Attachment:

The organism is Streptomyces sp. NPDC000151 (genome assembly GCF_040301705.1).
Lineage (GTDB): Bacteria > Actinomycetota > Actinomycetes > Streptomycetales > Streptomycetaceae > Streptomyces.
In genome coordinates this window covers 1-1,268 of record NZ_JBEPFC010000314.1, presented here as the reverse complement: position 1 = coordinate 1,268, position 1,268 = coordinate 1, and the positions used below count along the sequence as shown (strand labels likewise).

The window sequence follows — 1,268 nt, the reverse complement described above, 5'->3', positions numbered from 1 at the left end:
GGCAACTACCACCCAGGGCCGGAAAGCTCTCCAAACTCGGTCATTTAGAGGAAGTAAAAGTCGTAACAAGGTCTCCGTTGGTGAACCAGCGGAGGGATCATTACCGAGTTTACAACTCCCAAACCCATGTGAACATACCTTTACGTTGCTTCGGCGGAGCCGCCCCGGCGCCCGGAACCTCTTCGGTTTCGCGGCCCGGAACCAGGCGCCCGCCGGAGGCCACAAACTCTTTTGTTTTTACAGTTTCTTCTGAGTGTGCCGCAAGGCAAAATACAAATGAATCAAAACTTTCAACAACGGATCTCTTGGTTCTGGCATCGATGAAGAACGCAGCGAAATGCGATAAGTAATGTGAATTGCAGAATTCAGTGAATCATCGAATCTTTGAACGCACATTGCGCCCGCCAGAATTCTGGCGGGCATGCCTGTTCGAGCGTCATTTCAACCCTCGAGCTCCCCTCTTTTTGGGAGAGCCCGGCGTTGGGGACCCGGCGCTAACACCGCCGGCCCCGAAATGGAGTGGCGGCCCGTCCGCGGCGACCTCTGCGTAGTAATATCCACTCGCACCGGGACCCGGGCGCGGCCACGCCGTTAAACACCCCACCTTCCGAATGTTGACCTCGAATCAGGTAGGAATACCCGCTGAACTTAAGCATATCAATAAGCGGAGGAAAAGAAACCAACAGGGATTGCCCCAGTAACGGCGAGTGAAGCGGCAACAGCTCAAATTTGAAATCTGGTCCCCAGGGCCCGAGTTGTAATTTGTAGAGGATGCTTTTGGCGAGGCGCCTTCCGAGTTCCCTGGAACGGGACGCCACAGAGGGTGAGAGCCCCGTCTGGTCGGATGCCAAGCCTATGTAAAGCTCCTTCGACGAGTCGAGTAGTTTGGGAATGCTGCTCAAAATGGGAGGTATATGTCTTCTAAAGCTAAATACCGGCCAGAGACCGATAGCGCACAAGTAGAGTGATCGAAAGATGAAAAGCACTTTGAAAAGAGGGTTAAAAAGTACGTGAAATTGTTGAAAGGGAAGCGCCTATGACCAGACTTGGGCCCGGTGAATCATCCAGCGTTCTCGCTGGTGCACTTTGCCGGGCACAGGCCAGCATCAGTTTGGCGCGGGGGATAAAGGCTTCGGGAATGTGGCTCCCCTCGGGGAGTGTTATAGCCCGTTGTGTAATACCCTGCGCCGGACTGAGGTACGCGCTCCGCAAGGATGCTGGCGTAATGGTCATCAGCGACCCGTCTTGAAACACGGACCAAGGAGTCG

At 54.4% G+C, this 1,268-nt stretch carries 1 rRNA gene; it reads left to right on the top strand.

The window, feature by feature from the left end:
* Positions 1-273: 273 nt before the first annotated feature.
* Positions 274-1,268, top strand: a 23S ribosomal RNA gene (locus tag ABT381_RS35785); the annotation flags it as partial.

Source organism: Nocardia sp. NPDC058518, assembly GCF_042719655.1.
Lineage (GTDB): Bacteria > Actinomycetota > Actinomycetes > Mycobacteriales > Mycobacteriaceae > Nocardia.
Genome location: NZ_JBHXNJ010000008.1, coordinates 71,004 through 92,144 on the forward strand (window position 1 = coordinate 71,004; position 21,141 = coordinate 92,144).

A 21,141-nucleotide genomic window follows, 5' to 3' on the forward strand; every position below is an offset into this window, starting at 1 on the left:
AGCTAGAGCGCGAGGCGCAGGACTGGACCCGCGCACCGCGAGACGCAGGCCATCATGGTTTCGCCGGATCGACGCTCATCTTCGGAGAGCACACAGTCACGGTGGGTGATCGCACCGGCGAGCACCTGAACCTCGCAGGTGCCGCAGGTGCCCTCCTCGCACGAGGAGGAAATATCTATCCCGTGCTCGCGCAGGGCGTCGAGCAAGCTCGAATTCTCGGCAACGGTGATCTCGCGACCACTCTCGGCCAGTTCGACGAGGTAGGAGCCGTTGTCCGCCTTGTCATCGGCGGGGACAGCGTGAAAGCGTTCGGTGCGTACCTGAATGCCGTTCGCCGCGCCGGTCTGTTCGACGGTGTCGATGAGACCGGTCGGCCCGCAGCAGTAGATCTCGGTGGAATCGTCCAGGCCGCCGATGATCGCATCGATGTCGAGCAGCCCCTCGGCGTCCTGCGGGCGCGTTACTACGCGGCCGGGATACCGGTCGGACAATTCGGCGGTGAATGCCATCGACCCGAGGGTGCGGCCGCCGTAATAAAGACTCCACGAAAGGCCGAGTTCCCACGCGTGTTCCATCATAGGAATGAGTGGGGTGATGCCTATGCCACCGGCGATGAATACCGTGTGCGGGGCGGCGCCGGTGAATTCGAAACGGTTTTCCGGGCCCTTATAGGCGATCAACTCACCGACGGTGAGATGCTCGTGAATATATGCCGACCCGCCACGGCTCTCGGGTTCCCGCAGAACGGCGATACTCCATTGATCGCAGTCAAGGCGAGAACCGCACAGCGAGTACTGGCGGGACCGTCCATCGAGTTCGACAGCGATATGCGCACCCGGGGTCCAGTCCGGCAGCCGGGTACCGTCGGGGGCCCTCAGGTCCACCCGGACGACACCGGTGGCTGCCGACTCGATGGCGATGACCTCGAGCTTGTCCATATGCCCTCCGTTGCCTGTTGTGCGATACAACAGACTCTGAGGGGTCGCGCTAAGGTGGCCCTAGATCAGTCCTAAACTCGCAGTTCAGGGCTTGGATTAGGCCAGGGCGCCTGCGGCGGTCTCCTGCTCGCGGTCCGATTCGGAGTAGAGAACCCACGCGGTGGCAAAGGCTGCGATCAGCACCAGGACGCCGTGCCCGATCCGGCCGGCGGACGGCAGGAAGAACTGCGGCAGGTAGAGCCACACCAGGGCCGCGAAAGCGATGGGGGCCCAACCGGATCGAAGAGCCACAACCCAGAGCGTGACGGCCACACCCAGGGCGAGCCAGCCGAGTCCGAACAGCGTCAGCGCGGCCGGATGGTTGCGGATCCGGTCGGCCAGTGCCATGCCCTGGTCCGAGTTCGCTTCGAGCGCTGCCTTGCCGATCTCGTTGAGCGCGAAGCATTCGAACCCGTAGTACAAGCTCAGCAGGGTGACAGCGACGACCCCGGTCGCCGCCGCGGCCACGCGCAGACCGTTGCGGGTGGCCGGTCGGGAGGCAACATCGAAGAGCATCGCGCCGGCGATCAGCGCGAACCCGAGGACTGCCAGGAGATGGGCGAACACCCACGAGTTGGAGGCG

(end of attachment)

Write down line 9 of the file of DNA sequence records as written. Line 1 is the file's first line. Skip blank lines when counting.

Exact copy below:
* Positions 274-1,268, top strand: a 23S ribosomal RNA gene (locus tag ABT381_RS35785); the annotation flags it as partial.